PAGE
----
Niacinamide is found in serums, creams, oils, toners, essences, cleansers, sunscreens — it's even popping up in foundations. But which format makes the most out of niacinamide's benefits? Expert opinions vary.
Hu believes serums are the most effective vehicle for niacinamide products. "Since serums are able to deliver a high concentration of specific active ingredients directly to the skin, they are more effective at targeting different skin-care concerns — anything from [addressing signs of aging] to hydration," she says. Furthermore, because niacinamide is water-soluble, it's more readily absorbed into the skin through a water-based serum.
Allenby, however, says moisturizers may be the best way to get your niacinamide. "Overall, creams may slightly increase the absorption due to increased inclusiveness, which increases a product's absorption into the skin greater than a serum will," she says. That said, she's a big fan of the SkinMedica Lumivive System, in which the daytime serum is a fantastic source of niacinamide.
SkinMedica Lumivive System
Confused? Consider Garshick's advice: The intended outcome determines which formulation is ideal. "For example, for brightening, a serum may be preferred, while for soothing and moisturizing benefits, a cream may be best," she says, recommending the Pond's Rejuveness Advanced Hydrating Night Cream. But regardless of the format, she says, it's not necessary to use products with a very high concentration of niacinamide in order to get the results you're seeking.
Pond's Rejuveness Advanced Hydrating Night Cream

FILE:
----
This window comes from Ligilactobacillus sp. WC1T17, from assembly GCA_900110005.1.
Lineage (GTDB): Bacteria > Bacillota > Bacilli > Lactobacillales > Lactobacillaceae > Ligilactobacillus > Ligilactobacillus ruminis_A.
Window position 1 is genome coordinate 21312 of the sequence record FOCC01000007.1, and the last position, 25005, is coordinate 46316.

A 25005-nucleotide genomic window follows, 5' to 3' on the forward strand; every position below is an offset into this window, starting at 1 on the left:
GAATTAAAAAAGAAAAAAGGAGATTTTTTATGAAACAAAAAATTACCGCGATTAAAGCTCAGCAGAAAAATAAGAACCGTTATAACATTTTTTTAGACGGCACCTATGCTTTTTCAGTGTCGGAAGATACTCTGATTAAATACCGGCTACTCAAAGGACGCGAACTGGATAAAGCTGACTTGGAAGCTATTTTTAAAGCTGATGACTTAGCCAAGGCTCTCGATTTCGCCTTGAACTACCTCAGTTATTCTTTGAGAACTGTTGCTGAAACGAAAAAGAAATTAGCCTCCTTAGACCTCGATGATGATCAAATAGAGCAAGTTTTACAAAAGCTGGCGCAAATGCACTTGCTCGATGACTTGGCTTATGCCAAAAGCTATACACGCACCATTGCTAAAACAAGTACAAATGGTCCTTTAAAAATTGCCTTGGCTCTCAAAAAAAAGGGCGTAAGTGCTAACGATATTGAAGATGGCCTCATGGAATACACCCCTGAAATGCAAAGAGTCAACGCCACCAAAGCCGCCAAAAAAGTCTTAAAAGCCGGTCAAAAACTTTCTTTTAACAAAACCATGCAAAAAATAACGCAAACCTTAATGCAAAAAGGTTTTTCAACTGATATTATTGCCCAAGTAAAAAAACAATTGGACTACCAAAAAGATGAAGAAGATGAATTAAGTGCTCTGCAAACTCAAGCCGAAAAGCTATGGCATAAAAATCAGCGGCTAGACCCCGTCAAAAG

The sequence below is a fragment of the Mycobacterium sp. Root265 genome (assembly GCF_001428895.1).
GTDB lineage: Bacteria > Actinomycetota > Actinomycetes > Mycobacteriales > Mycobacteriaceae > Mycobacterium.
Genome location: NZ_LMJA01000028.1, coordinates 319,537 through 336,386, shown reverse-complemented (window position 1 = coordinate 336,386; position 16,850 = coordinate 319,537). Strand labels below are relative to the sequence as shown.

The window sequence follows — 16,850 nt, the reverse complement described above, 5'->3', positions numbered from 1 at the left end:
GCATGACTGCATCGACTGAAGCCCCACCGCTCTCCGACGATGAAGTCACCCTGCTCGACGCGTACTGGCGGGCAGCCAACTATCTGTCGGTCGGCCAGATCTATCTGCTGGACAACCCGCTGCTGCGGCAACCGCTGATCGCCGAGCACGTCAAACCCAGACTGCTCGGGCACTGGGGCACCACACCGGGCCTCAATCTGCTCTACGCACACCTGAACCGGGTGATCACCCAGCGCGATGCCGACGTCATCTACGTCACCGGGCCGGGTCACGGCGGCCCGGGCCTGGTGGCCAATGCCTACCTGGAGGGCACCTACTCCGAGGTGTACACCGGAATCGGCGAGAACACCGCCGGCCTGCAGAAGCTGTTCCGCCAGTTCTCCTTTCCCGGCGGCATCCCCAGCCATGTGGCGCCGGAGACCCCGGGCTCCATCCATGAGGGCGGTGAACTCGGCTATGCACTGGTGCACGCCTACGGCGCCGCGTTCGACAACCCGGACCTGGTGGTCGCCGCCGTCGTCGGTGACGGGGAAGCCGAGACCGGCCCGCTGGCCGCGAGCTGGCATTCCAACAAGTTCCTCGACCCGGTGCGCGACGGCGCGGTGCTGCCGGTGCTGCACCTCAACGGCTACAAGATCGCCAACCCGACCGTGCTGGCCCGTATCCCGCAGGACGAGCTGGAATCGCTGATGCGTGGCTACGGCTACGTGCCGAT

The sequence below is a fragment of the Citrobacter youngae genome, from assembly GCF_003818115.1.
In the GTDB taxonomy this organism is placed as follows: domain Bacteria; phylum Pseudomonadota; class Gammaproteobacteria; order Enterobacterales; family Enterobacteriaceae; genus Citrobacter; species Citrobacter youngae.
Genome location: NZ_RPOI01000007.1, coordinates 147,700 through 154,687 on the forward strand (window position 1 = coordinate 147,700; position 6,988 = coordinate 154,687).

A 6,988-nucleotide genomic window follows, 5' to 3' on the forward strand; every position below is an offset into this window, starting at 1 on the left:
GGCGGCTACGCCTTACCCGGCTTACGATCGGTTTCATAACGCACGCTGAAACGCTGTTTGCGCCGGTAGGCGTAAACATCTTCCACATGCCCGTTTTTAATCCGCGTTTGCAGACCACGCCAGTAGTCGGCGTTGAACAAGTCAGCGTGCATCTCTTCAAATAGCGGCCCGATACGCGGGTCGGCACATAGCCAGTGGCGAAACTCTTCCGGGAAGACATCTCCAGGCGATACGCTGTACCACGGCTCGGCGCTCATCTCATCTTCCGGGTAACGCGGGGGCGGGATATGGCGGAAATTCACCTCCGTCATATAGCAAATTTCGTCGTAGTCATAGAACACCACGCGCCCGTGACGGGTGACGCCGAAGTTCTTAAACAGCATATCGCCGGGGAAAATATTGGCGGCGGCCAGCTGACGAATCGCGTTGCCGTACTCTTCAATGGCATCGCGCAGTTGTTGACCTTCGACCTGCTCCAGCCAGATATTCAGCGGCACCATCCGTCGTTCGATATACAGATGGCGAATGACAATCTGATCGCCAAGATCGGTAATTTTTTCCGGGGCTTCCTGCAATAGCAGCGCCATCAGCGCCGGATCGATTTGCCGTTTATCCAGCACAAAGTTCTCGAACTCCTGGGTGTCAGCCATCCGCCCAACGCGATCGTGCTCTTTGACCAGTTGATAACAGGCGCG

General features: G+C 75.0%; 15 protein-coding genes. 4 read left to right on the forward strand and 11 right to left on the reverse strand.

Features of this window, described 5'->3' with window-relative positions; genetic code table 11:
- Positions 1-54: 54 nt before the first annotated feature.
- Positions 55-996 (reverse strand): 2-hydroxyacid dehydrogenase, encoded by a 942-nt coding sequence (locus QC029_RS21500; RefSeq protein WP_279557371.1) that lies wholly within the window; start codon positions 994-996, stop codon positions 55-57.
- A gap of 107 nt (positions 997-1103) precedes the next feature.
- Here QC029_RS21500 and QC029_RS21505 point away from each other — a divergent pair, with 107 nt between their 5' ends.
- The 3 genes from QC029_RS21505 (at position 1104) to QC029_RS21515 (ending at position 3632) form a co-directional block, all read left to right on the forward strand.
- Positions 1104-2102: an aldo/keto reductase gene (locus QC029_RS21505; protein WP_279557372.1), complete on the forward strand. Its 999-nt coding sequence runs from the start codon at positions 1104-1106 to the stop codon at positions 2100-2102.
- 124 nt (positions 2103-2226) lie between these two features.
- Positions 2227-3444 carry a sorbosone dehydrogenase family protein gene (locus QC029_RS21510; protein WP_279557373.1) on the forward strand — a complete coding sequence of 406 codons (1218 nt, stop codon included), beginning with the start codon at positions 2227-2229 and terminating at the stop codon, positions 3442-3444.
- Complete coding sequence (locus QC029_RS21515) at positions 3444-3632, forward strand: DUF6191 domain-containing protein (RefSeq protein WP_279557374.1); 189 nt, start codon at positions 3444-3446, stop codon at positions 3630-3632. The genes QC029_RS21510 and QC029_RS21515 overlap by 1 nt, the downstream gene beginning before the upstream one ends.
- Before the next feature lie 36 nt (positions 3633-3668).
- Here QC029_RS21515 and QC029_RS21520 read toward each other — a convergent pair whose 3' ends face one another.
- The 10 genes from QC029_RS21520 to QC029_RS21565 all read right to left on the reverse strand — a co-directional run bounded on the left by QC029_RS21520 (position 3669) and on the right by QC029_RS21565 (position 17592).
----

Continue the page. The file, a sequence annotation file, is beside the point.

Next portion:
Hu agrees that a higher percentage of an active ingredient like niacinamide isn't always better. "An effective product should have between 2 and 10 percent niacinamide," she explains. Allenby adds that products with niacinamide concentrations under 5 percent are especially well-tolerated.
If you take the experts' advice and keep within a well-tolerated percentage range, you're unlikely to experience sensitivity or irritation from niacinamide. But that doesn't mean you should dive headfirst into it all willy-nilly. "I rarely see reactions to niacinamide, but as with incorporating any new product or ingredient, it's important to test your body's reaction first with a small section on your neck or inner wrist before applying it to your entire face," Irwin advises.
Although niacinamide is known to help reduce redness in skin with acne and rosacea, if you're concerned about using it topically and want to play it extra-safe, Allenby says there are prescription oral forms of niacinamide available through dermatologists.
Another thing to consider: "Since niacinamide in oral form promotes hair growth in some, it remains to be seen whether widespread use on the skin will cause hair growth on the face," Irwin says.
Even if you're a fan of using other active ingredients in your skin-care routine, you don't have to worry about contraindications because niacinamide plays well with most other ingredients. "Niacinamide is a unique skin-care ingredient that gets along with most other commonly used products, including retinol, alpha hydroxy acids, and other antioxidants," Irwin says.
The big exception: vitamin C. But not because of anything that will cause harm to your skin. "Niacinamide can reduce the effectiveness of vitamin C, so it's best to apply them alternatively — one in the morning and one at night."
And luckily, using niacinamide in the morning doesn't pose an increased UV risk. Unlike some other popular active ingredients like alpha hydroxy acids and retinol, "niacinamide is photo-protectant, so it is not considered a product that may cause photosensitivity," Allenby explains. That said, you should still always wear sunscreen.